William J. Garry, editor of Bon Appetit magazine, died at age 56 on this day (June 29) in 2000. According to Garry's obituaries, he and another editor, reportedly Rochelle Udell of Self magazine, were so underwhelmed by the food at one late-1990s National Magazine Awards ceremony at the Waldorf Astoria that they ordered room service (pizza and shrimp) for themselves and their tablemates.
Forty years ago today (June 28, 1971) syndicated columnist Bob Considine facetiously proposed the launch of Newsleak, a magazine devoted to all the leaked information then emanating from Congress and the Nixon White House.
"If you can sit placidly, perhaps gratefully, while another slashes your copy with an editing pencil, removing words, changing sentences, and feel no deep urge to plunge the despoiler's pencil into his thorax, there is a good chance you will never be an author." — Ralph Daigh, who spent much of his career as an editor at Fawcett Publications, in his 1977 book, "Maybe You Should Write a Book."
"The successful editor of the future must differ much from the type that popular conception has hitherto raised upon a pedestal. The hero of literature and affairs who considers it his mission to instruct the public in taste and morals and polity has gone forever. The schoolmaster's grave is deep. The dictator's grave is deeper." — Robert Sterling Yard, writing in 1915. Yard was an editor-in-chief of The Century Magazine and later a founder of The Wilderness Society, which calls him "protector of our national parks."
Today is the birthday of the wonderfully named Sumner Blossom, born June 25, 1892. Blossom served as editor of Popular Science Monthly and then American Magazine. At the latter he introduced a system in which fiction manuscripts were read with the author's name obscured so that famous writers and unknowns would both be judged solely on merit. Blossom died in 1977.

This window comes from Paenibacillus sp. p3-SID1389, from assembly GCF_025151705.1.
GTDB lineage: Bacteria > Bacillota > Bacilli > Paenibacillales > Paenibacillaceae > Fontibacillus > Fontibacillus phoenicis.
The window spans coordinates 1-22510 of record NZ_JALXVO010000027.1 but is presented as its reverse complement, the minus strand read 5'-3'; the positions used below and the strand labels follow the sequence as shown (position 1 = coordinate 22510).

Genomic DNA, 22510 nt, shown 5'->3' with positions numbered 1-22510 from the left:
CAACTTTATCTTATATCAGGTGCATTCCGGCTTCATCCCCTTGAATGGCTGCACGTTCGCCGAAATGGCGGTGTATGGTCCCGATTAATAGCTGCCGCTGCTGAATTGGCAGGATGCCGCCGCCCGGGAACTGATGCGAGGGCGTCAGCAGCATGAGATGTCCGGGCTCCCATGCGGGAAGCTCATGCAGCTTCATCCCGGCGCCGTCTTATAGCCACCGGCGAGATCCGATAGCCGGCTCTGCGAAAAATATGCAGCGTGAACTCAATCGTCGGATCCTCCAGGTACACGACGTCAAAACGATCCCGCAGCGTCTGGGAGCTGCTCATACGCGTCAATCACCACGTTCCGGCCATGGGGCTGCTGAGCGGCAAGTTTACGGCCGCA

"I now go on the principle that a journalist isn't entitled to friends, or an editor, either." — New Yorker founding editor Harold Ross, in a 1941 letter to Brendan Gill, future author of the memoir "Here at the New Yorker," reprinted in "Letters From the Editor: The New Yorker's Harold Ross," edited by Thomas Kunkel (The Modern Library, 2000).
On this day (June 20) in 1929, newspapers reported that Boston police had barred Scribner's Magazine from that city's newsstands because of a supposedly salacious excerpt from Ernest Hemingway's new novel "A Farewell to Arms."
"I used to picture the editor in some such way as a children are supposed to picture God—a dreadfully austere personage, heavily bearded, fiery-eyed, robed like a judge. He sat at a huge desk in awful stillness, with a checkbook at his left elbow, a mail chute at his right, and a pile of shopworn manuscripts before him; and, if he pulled the checkbook toward him, he frowned and muttered; but if he used the mail chute, it was with a gay flourish and a nasty laugh...." — Kenneth Payson Kempton, a college teacher and magazine contributor, in the book "How to Write for a Living" (1937)